Like many foster kids, he lost his property somewhere along the way. The blanket that smelled like mom, the sneakers that his brother gave him, the piece of pottery where he kept his coins. Although he begged, his caseworker couldn’t find the time to drive back to placement number four simply to get his childish things that were easily replaced at number five. And so, a petrified six-year-old bounced around the system less a few items he once cherished, items that connected him to where he wanted to be.
The boy grew older and moved around the state from group home to mental health facility. He developed a close relationship with other boys in one home and became involved in a gang. That involvement led to an armed robbery at fourteen, and that armed robbery resulted in a twenty-year prison sentence. I met him more than a year ago, well past the point of challenging his conviction and sentence. Since then, we have communicated frequently. The primary goal of my representation is to make sure the awful things that happened to him in the first five years of prison happen far less frequently or not at all in the remaining twelve.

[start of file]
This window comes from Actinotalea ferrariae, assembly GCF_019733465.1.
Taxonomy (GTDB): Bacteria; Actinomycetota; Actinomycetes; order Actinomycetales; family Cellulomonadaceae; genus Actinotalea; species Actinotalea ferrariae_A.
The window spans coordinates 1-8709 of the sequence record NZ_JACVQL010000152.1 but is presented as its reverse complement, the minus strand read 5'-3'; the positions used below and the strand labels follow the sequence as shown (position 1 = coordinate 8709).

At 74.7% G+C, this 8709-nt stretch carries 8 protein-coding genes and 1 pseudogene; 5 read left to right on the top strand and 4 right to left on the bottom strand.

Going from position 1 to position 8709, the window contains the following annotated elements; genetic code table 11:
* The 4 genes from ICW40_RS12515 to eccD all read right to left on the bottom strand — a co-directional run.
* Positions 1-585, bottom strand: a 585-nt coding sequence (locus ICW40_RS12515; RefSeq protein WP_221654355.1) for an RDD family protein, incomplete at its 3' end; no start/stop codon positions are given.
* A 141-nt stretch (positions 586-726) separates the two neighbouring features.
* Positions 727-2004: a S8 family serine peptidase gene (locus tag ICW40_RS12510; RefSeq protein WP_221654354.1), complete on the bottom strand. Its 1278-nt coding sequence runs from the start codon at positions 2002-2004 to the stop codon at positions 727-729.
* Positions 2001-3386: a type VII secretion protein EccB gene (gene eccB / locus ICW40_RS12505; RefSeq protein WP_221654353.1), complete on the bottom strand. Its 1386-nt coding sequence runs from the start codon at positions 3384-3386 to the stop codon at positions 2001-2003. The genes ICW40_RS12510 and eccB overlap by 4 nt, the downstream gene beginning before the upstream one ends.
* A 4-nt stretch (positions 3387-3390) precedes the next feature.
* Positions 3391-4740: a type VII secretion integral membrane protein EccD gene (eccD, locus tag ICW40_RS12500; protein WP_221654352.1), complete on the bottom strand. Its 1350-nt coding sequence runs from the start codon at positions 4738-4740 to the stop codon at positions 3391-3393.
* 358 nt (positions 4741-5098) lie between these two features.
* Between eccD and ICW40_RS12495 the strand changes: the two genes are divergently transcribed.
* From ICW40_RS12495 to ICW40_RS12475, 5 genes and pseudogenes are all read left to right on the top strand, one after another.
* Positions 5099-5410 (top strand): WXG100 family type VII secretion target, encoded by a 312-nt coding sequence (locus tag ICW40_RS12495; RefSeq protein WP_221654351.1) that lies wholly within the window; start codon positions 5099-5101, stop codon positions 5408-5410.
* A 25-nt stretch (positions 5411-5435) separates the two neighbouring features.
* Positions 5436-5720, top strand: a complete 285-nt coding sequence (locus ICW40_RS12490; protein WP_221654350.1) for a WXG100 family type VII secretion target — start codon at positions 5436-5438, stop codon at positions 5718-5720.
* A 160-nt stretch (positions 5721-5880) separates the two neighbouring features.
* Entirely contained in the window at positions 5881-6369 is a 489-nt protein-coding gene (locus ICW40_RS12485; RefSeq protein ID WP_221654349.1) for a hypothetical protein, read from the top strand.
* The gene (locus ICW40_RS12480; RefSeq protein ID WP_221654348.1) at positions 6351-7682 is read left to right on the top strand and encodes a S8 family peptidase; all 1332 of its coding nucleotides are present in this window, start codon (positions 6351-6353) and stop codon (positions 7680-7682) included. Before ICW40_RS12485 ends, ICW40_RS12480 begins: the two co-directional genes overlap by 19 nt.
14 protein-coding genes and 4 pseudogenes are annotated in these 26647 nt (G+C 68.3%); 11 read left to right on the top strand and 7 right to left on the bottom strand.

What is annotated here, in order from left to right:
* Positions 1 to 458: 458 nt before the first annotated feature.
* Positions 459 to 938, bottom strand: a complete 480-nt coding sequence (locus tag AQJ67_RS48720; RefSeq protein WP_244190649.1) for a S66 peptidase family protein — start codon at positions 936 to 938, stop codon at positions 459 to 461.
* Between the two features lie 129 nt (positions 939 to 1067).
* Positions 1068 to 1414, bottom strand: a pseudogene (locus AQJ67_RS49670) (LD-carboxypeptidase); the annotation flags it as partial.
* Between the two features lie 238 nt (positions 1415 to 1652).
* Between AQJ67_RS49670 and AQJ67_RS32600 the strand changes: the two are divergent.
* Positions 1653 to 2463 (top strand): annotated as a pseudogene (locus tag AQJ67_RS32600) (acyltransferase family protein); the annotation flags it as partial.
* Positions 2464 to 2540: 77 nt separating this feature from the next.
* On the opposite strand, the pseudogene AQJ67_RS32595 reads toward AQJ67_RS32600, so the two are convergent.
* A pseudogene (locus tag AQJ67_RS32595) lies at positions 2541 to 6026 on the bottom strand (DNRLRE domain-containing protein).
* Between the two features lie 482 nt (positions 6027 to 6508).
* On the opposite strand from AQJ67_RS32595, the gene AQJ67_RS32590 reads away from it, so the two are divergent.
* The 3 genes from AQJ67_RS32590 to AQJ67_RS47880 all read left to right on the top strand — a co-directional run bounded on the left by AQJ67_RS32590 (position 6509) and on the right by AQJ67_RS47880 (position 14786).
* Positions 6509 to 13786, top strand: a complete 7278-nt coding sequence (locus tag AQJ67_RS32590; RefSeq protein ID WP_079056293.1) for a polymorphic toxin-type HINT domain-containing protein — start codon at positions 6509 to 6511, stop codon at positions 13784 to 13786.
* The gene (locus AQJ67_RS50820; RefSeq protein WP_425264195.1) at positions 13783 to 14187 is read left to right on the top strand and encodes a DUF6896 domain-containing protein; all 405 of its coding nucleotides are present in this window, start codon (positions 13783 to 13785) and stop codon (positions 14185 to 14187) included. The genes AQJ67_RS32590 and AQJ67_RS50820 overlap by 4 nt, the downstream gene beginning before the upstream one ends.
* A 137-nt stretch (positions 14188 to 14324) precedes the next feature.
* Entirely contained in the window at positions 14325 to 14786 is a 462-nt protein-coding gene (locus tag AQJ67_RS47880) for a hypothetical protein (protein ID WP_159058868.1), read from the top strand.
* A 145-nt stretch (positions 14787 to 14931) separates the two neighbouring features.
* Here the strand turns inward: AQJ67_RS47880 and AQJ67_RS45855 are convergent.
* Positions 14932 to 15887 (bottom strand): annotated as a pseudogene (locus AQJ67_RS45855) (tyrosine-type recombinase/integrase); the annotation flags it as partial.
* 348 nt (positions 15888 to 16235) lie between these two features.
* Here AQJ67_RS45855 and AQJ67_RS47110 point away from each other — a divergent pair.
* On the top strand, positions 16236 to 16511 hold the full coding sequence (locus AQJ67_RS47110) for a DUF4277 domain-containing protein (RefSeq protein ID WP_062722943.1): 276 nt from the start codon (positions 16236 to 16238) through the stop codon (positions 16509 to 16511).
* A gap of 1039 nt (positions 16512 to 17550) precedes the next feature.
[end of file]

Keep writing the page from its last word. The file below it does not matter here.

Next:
Our visits generally involved him telling me about what has happened since we last met.